For the examples, I am going to use the Nginx controller which is the easiest to get up and running. In the next section, you’ll find some other controllers to give you options for your cluster.
In the examples below, you’ll see that you can define your ingress rules via two methods: First with URI’s and the second with host headers.
apiVersion: networking.k8s.io/v1beta1 kind: Ingress metadata: name: production-uri annotations: nginx.ingress.kubernetes.io/rewrite-target: / spec: rules: - host: production.com http: paths: - path: /users backend: serviceName: users-api servicePort: 4200 - path: /payments backend: serviceName: payments-api servicePort: 8080
apiVersion: networking.k8s.io/v1beta1 kind: Ingress metadata: name: my-production-v-host spec: rules: - host: foo.production.com http: paths: - backend: serviceName: api-v1 servicePort: 80 - host: bar.production.com http: paths: - backend: serviceName: api-v2 servicePort: 80
In this example, its defining the routing via URL in the host header and your traffic will go to the service defined in the host header.
Choosing an ingress controller will be a personal choice and will depend on your business use case. Here are some that have different options for configurations that are definitely worth a look.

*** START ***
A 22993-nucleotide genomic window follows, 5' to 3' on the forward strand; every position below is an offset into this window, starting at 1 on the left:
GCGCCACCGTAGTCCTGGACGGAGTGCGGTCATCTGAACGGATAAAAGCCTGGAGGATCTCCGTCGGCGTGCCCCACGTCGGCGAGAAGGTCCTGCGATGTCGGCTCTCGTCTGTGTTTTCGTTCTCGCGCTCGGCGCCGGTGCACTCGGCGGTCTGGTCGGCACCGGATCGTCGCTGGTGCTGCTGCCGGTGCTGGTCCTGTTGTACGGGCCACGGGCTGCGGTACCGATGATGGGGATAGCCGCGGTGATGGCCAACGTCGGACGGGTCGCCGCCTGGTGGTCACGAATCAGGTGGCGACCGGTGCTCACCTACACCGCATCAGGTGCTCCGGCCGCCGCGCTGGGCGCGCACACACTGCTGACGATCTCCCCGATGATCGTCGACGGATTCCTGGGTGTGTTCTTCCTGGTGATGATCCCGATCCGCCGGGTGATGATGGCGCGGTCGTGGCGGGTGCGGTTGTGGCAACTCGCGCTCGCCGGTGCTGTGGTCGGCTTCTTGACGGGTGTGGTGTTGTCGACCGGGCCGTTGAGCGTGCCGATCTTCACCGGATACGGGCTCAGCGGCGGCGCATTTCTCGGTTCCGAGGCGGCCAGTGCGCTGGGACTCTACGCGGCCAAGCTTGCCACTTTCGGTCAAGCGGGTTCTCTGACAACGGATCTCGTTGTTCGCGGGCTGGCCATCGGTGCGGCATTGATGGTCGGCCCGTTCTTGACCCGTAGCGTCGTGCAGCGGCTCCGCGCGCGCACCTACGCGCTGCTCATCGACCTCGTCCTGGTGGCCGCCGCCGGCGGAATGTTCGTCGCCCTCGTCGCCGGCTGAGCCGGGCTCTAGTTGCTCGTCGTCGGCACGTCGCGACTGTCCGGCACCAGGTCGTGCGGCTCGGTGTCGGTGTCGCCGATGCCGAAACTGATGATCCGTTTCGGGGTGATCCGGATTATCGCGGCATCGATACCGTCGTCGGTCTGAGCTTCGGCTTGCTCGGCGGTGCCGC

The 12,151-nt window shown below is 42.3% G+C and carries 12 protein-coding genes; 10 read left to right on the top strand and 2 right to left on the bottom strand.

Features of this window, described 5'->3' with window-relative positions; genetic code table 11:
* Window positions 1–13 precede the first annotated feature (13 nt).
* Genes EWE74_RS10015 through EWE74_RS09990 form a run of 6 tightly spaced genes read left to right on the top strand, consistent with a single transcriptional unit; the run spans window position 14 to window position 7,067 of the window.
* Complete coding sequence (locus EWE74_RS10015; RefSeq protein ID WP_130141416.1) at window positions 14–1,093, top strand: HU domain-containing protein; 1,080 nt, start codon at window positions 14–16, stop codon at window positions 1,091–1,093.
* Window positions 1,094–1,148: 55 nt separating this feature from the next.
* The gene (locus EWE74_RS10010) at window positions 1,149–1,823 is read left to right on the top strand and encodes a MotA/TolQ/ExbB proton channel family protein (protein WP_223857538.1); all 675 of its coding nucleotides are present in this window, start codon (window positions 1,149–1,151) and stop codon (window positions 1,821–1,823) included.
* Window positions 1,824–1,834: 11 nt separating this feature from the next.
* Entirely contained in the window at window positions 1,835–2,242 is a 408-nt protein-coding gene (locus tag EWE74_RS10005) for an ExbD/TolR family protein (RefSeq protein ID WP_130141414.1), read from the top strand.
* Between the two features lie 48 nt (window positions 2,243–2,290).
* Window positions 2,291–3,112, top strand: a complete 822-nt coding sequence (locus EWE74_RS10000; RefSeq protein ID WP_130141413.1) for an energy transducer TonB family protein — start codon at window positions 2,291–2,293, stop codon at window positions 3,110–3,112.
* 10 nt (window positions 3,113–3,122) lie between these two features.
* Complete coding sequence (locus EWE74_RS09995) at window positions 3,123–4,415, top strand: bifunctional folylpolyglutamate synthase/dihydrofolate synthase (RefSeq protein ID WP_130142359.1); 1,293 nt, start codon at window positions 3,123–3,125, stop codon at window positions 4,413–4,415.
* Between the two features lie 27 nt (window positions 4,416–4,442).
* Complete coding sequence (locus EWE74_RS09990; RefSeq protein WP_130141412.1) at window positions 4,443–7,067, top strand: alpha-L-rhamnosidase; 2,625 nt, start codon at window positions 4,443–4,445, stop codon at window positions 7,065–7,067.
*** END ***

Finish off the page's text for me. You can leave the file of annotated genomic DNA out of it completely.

Nginx is one of the easiest to get up and running. It does use the standard Kubernetes resource type, so you would need to implement something like
open policy agent if you wanted to block multiple of the same entries of an ingress rule. Out of the box, Nginx gives you
TLS/HTTPS support, load balancing,
TCP/UDP, and interfaces to Prometheus for metrics which can come in handy.
Contour takes a completely different approach to ingress and uses a new ingress type via CRD’s. Contour fixes the problem of multiple ingress rules by only allowing one rule and also allows you to delegate your URI paths and parts of the URL. Additionally, it uses
envoy as a reverse proxy. This is one that is worth your while researching.
Traefik is another popular choice for ingress and comes packed full of features. Traefik ships with a dashboard that allows you to dig into your ingress rules. There is also integrations with tracing (Jaeger, Open tracing and Zipkin), metrics (
Depending on your business use case, you should definitely do some research on the open-source projects above for your ingress needs.
Congratulations on taking another step toward learning Kubernetes by demystifying ingress. Unfortunately, Kubernetes is a notoriously difficult software to learn, with many required unique skills, like using ingress, and years of best practices to learn.
To help you tackle ingress and other complicated Kubernetes topics, Educative has created A Practical Guide to Kubernetes.
This course, written by Kubernetes expert and Docker Captain, Viktor Faric, is packed engaging explinations and interactive examples to get you onboard with Kubernetes quickly. You’ll start with the basics solidifying your foundation of pods and clusters, before moving on to advanced topics like ingress, resource management, and config maps.
By the end, you’ll have an understanding of all professionally used concepts in Kubernetes as well as created and deployed many of your very own clusters!